5/14/2007

The Internet and Me and Complete Harmony

Yesterday, Bossman asked me the following question: "Do you think that the ACS will eventually host a reddit-type scoring of it's publications?  Do you think it's a good idea?  Nature's experiment with open peer review failed, but this approach may have more appeal." As he put it, despite my inexperience with peer review for major publications, he wanted the opinion of someone "embedded in the internet." And embedded I am. Now I'd be remiss if I didn't say that a lot of my opinions were shaped by reading Paul's blag and the rather prolific commenters, especially on this post. Below lies my response.

I constantly waver back and forth on this issue.

I'm not familiar with Nature's open peer review experiment, and since I've never been a part of the peer review process for any publication,my opinions are based simply on what I think seems the most reasonable approach. I don't see ACS adopting a reddit-style scoring system anytime soon, and I think one of the biggest obstacles facing a more open peer review process is clout. ACS journals are respected, in part, because of the way they go about their peer review process. It's a tried-and-true technique. However, we've seen the limits of the success of this peer review process lately, in particular with the serial retractions of Dalibor Sames' papers. Some feel that the retraction process was handled smoothly, but others believe that if things were a little different, then the issues could have been handled much more quickly. It took nearly four years for some of the papers to be retracted by Sames. If the peer review process was more open (more "democratic," I suppose), so say the open review advocates, this scandal could have been taken care of in a much more quick and efficient manner, and it would prevent these things from happening as often. Right?

Well, yes and no. Although I'm of the "internet generation" and pretty much everything I do revolves around it in some way, I think that exposure has made me even more suspicious of the advocacy of open review. On places like reddit and digg (especially digg), one senses the tyrrany of the majority implicit in these communities. Anyone whose opinions differ from the majority are quickly slienced, it seems. To be fair, those who are silenced probably had it coming (poor arguments, foul language, etc.), and regardless of what you think of such a democratic method (I abhor it, personally), places like digg and reddit are talking about trivial matters. We are talking about professional science journals. And is that what the future of scientific publishing should be? Tyrrany of the majority? Absolutely not. In order for a reddit-type system to work, there would have to be restrictions put on who is allowed to review and comment on papers. For example, JACS papers could only be commented upon by ACS members, and no anonymity would be allowed- you make a comment, people will know who you are and what you said. I think, if the open review process is going to work, it has to work within a community that respects its peers- transparency is essential. The internet is full of assholes who ruin communities, and that REALLY needs to be taken into account.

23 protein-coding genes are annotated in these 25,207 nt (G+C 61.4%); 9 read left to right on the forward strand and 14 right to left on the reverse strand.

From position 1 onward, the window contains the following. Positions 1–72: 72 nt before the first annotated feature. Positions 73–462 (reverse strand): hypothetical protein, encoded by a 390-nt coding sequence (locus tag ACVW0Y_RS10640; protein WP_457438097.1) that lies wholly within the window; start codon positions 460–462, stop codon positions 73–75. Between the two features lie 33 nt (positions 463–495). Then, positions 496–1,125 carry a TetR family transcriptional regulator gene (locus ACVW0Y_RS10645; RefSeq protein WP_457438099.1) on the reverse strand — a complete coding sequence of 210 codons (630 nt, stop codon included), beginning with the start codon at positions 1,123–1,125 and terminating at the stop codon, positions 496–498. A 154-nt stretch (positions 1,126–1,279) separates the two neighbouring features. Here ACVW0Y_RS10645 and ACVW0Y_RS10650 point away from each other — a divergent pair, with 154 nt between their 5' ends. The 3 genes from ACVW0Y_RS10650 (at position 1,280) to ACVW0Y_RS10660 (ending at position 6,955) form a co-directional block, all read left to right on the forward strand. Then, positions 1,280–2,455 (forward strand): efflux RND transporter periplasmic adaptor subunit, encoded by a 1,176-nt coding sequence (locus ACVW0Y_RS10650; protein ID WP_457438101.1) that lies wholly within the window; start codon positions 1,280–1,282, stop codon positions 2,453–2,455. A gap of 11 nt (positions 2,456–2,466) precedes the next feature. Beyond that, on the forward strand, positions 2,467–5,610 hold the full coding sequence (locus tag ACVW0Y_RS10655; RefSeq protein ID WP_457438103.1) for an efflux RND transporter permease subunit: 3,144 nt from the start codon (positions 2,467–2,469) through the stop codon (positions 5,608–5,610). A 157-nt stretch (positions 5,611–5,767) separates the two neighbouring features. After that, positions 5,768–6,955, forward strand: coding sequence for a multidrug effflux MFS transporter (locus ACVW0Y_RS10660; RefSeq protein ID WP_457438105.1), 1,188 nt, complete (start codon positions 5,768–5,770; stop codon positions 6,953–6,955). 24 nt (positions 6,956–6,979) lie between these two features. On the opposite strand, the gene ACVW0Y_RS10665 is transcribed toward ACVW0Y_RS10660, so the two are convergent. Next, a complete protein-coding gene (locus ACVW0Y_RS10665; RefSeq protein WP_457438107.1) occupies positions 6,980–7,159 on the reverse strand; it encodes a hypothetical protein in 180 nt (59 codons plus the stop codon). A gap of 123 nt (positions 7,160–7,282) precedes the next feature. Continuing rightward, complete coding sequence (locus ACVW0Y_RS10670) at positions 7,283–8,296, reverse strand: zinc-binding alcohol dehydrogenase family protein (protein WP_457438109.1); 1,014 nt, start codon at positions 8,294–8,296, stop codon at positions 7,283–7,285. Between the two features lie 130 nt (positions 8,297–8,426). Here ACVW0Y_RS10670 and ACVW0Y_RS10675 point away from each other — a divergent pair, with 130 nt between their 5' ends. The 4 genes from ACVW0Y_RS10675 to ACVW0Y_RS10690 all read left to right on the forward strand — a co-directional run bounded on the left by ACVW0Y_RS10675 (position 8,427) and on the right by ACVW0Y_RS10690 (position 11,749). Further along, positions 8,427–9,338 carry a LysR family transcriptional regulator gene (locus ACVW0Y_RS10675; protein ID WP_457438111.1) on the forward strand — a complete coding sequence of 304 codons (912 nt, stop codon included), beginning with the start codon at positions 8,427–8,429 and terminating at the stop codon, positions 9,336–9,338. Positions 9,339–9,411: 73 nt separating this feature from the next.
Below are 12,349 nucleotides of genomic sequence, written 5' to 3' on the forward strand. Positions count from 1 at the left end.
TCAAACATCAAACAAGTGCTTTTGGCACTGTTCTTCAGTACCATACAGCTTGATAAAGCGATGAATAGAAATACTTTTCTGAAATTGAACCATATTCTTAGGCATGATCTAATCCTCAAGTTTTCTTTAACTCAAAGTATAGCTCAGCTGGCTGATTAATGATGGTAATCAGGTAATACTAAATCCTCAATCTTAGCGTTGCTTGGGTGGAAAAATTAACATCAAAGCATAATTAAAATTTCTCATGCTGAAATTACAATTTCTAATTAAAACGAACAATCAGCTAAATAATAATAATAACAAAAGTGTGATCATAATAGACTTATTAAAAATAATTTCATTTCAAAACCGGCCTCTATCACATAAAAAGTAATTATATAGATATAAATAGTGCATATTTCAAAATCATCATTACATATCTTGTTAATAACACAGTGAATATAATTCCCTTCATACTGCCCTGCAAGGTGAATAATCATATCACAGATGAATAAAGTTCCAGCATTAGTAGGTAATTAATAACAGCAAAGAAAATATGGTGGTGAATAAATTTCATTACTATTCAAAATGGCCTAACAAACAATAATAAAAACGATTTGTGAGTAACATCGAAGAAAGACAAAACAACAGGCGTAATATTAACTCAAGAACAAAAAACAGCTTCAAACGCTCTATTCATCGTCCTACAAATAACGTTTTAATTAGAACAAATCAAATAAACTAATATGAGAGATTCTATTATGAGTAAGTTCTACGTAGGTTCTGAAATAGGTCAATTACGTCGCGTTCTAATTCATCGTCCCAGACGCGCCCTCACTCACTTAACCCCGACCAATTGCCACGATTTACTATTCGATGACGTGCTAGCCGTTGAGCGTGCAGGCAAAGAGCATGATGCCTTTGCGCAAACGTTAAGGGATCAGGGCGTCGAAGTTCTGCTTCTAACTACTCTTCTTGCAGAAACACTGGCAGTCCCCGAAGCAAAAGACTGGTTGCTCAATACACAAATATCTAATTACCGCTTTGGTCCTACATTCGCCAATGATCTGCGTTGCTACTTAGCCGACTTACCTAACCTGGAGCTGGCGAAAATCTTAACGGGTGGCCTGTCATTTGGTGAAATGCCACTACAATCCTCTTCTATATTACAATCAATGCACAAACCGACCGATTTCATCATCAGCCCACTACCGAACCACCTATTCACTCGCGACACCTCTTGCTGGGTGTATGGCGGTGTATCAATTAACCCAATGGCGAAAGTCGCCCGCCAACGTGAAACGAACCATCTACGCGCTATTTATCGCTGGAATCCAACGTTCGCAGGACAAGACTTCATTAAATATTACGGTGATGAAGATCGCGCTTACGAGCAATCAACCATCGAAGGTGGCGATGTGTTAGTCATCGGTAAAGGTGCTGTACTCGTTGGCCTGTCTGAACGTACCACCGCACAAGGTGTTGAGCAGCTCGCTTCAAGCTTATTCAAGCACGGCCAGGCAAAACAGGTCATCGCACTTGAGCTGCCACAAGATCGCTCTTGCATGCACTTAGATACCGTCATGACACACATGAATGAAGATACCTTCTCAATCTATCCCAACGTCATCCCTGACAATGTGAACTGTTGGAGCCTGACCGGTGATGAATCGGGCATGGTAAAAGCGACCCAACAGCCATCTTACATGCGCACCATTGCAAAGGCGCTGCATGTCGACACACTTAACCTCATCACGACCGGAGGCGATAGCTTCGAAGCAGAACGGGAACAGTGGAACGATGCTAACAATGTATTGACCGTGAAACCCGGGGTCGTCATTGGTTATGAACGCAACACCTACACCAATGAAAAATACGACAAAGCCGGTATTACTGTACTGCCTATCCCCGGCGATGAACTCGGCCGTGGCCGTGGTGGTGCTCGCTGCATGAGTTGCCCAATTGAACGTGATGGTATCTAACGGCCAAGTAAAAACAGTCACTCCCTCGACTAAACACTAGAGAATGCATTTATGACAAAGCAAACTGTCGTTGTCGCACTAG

Let me present one example that addresses another issue I have with an open review process. Let's say Prof. X publishes a paper on Topic A. It gets accepted into JACS and the Topic A paper online becomes a forum on Topic A, as all of these types of paper-based forums will become. The relevance of Topic A will be addressed, Prof. X will answer questions, defend his work, argue with Prof. Y who is also working on Topic A, etc. That would certainly be a paradigm shift- Prof. X and company will now have to actively defend their work on the internet. Of course, you could have Grad Student Z just do it for you, but get a bunch of young professors who incorporate such work into their daily lives, and the people will expect more author AND prof dialogue. I think older professors, weaned on the older methods, may be alienated from such a method. It would be a major shift in how things are done, and I don't expect a lot of the older crowd to be able to accomodate. There is also the issue of reddit-style popularity and how notoriety may affect neutrality: popular articles may be popular only because of who wrote them, and it might be difficult for new PIs to get the kind of new notoriety that they need to establish themselves. As it stands, a paper by Marty Burke can stand next to one by EJ Corey as potential equals. A reddit-style "popularity" system may keep such an equality of oppourtunity from occuring.